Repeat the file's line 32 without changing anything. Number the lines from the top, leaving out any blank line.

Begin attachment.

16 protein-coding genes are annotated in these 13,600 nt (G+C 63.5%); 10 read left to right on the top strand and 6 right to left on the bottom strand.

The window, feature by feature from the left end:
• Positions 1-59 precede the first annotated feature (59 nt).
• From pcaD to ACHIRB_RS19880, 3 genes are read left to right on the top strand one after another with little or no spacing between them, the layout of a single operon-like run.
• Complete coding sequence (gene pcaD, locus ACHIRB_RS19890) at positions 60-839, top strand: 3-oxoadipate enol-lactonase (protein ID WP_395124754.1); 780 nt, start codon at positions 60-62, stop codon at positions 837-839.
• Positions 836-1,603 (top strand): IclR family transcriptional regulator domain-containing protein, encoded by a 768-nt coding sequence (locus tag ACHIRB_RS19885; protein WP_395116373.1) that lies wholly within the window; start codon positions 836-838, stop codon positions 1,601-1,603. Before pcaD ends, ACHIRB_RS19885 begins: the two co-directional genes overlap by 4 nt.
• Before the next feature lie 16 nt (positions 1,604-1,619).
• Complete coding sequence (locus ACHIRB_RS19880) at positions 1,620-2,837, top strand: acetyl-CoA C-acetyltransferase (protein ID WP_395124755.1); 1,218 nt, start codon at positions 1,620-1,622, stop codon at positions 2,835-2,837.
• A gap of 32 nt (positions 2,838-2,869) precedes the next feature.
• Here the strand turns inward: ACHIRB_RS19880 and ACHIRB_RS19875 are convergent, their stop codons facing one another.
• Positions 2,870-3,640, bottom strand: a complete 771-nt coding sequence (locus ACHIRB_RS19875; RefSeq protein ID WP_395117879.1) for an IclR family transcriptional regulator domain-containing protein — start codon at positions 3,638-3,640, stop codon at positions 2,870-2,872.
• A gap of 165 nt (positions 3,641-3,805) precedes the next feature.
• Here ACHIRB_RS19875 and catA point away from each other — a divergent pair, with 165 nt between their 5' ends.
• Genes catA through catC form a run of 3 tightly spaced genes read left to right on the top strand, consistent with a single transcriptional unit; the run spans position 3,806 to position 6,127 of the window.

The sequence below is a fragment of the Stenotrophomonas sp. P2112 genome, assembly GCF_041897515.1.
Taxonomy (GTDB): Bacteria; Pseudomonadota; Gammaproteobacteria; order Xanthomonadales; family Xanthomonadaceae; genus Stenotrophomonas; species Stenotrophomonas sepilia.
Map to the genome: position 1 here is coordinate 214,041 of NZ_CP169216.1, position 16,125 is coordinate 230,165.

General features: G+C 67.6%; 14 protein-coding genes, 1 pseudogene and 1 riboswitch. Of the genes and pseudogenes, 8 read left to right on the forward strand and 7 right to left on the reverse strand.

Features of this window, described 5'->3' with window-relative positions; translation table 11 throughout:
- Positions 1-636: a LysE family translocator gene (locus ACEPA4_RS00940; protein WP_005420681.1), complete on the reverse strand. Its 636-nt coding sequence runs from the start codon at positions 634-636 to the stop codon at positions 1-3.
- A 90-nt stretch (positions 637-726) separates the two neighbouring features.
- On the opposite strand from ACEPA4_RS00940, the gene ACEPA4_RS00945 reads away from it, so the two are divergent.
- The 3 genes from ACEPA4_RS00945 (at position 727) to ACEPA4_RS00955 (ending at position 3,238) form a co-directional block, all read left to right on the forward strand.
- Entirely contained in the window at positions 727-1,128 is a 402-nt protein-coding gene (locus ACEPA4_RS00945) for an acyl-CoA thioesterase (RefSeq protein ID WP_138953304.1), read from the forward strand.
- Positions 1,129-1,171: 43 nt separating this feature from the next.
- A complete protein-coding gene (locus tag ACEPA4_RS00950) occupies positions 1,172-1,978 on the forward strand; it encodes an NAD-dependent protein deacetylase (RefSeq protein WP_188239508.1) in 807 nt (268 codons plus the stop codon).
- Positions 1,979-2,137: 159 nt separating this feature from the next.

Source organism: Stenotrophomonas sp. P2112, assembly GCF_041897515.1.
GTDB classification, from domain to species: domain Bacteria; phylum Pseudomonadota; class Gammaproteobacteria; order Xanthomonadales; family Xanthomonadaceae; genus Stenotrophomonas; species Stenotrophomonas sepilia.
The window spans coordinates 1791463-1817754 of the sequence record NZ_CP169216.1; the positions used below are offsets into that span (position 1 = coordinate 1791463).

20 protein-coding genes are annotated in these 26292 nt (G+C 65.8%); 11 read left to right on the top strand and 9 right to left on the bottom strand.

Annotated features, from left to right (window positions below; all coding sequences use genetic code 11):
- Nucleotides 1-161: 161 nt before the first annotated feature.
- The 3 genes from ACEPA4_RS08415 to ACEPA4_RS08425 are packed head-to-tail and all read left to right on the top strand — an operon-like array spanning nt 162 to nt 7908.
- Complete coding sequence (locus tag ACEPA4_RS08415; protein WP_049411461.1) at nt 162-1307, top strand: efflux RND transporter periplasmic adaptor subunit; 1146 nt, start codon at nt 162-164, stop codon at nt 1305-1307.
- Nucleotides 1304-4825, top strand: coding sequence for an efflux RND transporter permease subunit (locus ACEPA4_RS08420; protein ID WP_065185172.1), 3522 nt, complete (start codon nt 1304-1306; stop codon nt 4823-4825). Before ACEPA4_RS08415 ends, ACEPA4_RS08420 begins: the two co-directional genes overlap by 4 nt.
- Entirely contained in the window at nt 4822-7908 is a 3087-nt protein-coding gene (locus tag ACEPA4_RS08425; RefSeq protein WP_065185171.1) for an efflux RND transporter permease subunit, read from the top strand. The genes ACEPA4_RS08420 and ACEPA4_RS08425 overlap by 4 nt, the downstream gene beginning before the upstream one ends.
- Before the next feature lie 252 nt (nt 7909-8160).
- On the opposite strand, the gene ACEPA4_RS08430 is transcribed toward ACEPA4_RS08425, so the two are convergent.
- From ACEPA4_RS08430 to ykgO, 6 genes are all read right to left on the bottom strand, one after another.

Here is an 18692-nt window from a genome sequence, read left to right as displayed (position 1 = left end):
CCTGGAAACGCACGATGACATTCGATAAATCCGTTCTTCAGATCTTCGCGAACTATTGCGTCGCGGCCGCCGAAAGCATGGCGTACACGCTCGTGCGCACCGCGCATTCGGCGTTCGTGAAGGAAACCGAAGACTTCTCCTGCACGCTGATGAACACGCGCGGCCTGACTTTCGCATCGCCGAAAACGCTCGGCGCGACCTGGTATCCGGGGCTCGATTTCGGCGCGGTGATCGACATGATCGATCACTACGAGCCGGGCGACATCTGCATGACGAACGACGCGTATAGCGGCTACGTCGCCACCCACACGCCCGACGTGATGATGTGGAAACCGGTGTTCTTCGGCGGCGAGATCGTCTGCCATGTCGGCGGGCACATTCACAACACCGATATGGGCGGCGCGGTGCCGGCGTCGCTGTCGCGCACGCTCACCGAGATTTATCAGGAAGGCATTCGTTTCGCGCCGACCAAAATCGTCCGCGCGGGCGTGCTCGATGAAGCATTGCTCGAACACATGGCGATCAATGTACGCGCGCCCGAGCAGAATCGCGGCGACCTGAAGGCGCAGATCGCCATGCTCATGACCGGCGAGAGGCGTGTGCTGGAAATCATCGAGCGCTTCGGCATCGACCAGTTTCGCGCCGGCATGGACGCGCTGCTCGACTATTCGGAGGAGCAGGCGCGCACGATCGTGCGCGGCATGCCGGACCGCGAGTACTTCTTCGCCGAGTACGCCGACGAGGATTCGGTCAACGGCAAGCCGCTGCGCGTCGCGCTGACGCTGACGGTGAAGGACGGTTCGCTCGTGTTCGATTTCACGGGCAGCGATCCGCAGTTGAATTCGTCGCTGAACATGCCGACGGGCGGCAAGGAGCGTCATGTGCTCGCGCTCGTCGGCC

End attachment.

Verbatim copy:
Annotated features, from left to right (window positions below; all coding sequences use genetic code 11):